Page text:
Furthermore, if you ever lose a battle, you have the option of starting over again from the beginning of the fight. This certainly streamlines things a bit, as it wouldn't have added anything to the game if you had to load your save file and engage the boss again to do the same thing.

Unfortunately, while these things do redeem the game somewhat, the game holds the player's hand to the point where it's mildly insulting. The game's structure is so lienar and rigid that is almost feels like you're on rails: rather than being able to explore the overworld at will, the game chauffeurs you from place to place simply by pressing in the direction of the flashing arrows on the map.

While here, you can choose to engage in "Battlefields" that contain 10 very similar battles. If you beat all 10 of them, you'll receive a reward for clearing it out, be it EXP or a new spell. This is an interesting idea, but it's quite boring to engage in 10 nearly-identical battles in a row, and thus, the battlefields just feel like an attempt to pad out the game a bit more. Additionally, there are no sidequests, no hidden areas, and nothing to do besides the main storyline, excluding the aforementioned battlefields.

The game also sees it fit to remove all customization of your characters. Rather than buying equipment, you'll find gear in chests hidden throughout the dungeons, and your new weapon or armor will automatically replace the older one in your inventory. The game has no traditional RPG shops, either; instead, you'll just find a person in a town who'll ask you out of the blue, "Want some explosives?" or "How about some Cure Potions?" and let you buy some. Eventually, you'll be able to buy Seeds, which fully restores a character's MP. Since Seeds are very cheap items, you'll never have to stay at an Inn, buy any potions, or even use a regular attack in battle ever again, as you can just rely on your magic for the rest of the game.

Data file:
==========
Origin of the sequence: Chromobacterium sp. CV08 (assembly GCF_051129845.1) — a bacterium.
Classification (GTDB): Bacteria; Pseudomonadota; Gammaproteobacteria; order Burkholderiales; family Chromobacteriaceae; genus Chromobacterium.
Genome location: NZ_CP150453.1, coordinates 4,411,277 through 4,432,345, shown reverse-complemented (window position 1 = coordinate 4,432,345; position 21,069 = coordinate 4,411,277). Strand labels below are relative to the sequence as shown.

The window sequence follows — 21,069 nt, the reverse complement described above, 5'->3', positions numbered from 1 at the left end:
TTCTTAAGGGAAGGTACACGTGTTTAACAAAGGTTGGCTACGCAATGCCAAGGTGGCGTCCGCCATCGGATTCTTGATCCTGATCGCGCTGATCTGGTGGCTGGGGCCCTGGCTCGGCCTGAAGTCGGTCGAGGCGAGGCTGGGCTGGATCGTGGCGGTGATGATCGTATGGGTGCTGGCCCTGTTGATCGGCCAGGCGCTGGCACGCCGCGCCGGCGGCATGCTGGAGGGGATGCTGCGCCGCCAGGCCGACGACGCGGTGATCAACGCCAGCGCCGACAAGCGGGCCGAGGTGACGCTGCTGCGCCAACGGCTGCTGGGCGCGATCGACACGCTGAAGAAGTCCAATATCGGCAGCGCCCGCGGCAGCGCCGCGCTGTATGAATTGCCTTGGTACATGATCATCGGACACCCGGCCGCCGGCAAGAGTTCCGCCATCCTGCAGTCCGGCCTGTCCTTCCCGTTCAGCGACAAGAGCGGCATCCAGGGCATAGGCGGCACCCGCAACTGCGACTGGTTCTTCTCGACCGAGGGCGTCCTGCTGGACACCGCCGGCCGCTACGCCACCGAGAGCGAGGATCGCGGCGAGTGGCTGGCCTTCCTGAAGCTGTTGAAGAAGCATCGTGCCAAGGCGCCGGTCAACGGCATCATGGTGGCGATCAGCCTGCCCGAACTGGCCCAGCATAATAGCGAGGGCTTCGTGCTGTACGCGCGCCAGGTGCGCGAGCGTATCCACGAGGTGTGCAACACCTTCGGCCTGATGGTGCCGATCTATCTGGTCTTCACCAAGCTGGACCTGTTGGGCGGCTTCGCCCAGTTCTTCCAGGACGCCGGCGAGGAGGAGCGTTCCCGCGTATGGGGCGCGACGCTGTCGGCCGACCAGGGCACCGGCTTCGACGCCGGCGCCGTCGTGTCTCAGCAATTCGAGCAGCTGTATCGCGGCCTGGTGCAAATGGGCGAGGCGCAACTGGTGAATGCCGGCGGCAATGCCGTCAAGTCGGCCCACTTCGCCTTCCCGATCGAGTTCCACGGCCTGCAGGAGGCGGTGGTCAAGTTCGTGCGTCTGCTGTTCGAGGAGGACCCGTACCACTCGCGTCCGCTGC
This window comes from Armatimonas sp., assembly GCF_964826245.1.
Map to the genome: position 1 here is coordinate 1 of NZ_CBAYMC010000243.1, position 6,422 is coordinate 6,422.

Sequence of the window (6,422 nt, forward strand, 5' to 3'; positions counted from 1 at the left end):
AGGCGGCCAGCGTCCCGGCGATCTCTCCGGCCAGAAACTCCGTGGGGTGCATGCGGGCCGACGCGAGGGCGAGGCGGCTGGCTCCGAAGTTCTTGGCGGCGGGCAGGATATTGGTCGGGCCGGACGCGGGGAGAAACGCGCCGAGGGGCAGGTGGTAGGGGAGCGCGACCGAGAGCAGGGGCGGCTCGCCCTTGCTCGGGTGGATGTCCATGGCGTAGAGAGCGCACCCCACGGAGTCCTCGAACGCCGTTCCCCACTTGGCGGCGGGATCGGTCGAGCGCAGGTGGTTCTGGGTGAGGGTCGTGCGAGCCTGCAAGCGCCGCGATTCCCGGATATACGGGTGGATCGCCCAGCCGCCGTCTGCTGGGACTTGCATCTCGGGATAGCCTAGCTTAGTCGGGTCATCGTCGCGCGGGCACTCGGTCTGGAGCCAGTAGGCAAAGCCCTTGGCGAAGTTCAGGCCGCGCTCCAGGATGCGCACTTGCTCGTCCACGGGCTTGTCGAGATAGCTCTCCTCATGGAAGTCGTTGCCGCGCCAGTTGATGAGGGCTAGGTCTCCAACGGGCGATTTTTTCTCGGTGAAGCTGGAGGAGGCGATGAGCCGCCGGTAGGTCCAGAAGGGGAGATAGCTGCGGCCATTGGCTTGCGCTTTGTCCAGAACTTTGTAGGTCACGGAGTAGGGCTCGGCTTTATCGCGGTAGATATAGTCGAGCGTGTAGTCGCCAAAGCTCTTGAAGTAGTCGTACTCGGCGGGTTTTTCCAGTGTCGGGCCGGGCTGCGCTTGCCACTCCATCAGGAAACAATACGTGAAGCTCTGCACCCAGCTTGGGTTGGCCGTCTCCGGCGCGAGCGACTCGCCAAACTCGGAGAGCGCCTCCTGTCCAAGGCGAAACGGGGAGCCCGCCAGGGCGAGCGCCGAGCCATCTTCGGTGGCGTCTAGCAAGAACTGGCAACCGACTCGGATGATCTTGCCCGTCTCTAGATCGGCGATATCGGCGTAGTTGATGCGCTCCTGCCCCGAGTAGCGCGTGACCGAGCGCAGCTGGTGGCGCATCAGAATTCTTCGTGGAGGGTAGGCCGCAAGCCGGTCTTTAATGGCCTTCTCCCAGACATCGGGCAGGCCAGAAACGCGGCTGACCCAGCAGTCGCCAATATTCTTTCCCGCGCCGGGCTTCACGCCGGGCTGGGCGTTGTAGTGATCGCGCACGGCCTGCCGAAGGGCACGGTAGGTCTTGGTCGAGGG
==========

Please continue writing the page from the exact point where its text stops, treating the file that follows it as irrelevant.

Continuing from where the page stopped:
Yet, even in spite of Mystic Quest's simple and low-stress gameplay, its battles can still be quite annoying at times. Since none of your foes are strong enough to beat you through brute strength, pretty much the only way you're going to lose a battle is because of a status ailment affliction. Therefore, the developers thought it would be a good idea to give nearly every enemy in the game the ability to stun, blind, poison, or petrify your party members. Since the cures are only a Heal Potion or Heal spell away from being purged, this is never too big of an issue, but Mystic Quest will get on your nerves after the hero's been confused by the same enemy for the eighth time in a row.